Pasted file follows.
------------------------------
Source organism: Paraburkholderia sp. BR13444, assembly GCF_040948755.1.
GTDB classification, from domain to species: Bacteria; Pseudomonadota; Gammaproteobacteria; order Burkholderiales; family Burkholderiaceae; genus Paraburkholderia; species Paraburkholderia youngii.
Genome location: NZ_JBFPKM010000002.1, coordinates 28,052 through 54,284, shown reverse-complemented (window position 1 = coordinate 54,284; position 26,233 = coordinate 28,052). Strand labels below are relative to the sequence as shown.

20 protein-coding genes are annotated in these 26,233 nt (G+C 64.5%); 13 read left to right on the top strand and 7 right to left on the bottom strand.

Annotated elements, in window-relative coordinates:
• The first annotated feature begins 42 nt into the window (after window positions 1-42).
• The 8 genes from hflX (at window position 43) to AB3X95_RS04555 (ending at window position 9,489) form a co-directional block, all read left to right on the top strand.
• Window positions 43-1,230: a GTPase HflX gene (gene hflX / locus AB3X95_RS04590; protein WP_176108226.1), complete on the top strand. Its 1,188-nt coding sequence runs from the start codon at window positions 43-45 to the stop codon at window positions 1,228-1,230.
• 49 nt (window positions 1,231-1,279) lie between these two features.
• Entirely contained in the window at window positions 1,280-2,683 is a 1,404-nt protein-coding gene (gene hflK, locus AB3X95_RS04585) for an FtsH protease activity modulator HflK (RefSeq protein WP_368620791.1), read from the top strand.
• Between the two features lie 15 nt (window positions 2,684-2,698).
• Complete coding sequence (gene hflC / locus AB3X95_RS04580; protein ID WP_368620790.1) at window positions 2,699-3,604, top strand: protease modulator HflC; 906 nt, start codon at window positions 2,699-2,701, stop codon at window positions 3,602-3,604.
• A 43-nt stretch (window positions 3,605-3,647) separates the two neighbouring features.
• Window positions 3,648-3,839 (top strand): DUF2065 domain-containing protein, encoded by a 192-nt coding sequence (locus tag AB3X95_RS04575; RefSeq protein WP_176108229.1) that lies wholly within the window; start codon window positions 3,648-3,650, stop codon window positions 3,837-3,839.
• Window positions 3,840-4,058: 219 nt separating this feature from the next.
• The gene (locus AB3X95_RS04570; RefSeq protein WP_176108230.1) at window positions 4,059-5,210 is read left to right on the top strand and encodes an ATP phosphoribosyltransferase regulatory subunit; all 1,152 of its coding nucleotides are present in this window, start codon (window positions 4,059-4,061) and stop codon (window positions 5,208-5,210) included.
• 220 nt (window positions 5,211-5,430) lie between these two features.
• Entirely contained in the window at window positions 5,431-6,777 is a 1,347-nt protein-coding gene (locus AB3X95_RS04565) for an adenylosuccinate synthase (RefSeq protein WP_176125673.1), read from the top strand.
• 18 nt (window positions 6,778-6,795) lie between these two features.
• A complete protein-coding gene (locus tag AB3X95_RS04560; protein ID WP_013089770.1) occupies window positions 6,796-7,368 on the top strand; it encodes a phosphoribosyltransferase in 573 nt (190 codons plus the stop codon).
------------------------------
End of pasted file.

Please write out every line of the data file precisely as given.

Source organism: Paraburkholderia sp. BR13444, assembly GCF_040948755.1.
GTDB classification, from domain to species: Bacteria; Pseudomonadota; Gammaproteobacteria; order Burkholderiales; family Burkholderiaceae; genus Paraburkholderia; species Paraburkholderia youngii.
Genome location: NZ_JBFPKM010000002.1, coordinates 28,052 through 54,284, shown reverse-complemented (window position 1 = coordinate 54,284; position 26,233 = coordinate 28,052). Strand labels below are relative to the sequence as shown.

20 protein-coding genes are annotated in these 26,233 nt (G+C 64.5%); 13 read left to right on the top strand and 7 right to left on the bottom strand.

Annotated elements, in window-relative coordinates:
• The first annotated feature begins 42 nt into the window (after window positions 1-42).
• The 8 genes from hflX (at window position 43) to AB3X95_RS04555 (ending at window position 9,489) form a co-directional block, all read left to right on the top strand.
• Window positions 43-1,230: a GTPase HflX gene (gene hflX / locus AB3X95_RS04590; protein WP_176108226.1), complete on the top strand. Its 1,188-nt coding sequence runs from the start codon at window positions 43-45 to the stop codon at window positions 1,228-1,230.
• 49 nt (window positions 1,231-1,279) lie between these two features.
• Entirely contained in the window at window positions 1,280-2,683 is a 1,404-nt protein-coding gene (gene hflK, locus AB3X95_RS04585) for an FtsH protease activity modulator HflK (RefSeq protein WP_368620791.1), read from the top strand.
• Between the two features lie 15 nt (window positions 2,684-2,698).
• Complete coding sequence (gene hflC / locus AB3X95_RS04580; protein ID WP_368620790.1) at window positions 2,699-3,604, top strand: protease modulator HflC; 906 nt, start codon at window positions 2,699-2,701, stop codon at window positions 3,602-3,604.
• A 43-nt stretch (window positions 3,605-3,647) separates the two neighbouring features.
• Window positions 3,648-3,839 (top strand): DUF2065 domain-containing protein, encoded by a 192-nt coding sequence (locus tag AB3X95_RS04575; RefSeq protein WP_176108229.1) that lies wholly within the window; start codon window positions 3,648-3,650, stop codon window positions 3,837-3,839.
• Window positions 3,840-4,058: 219 nt separating this feature from the next.
• The gene (locus AB3X95_RS04570; RefSeq protein WP_176108230.1) at window positions 4,059-5,210 is read left to right on the top strand and encodes an ATP phosphoribosyltransferase regulatory subunit; all 1,152 of its coding nucleotides are present in this window, start codon (window positions 4,059-4,061) and stop codon (window positions 5,208-5,210) included.
• 220 nt (window positions 5,211-5,430) lie between these two features.
• Entirely contained in the window at window positions 5,431-6,777 is a 1,347-nt protein-coding gene (locus AB3X95_RS04565) for an adenylosuccinate synthase (RefSeq protein WP_176125673.1), read from the top strand.
• 18 nt (window positions 6,778-6,795) lie between these two features.
• A complete protein-coding gene (locus tag AB3X95_RS04560; protein ID WP_013089770.1) occupies window positions 6,796-7,368 on the top strand; it encodes a phosphoribosyltransferase in 573 nt (190 codons plus the stop codon).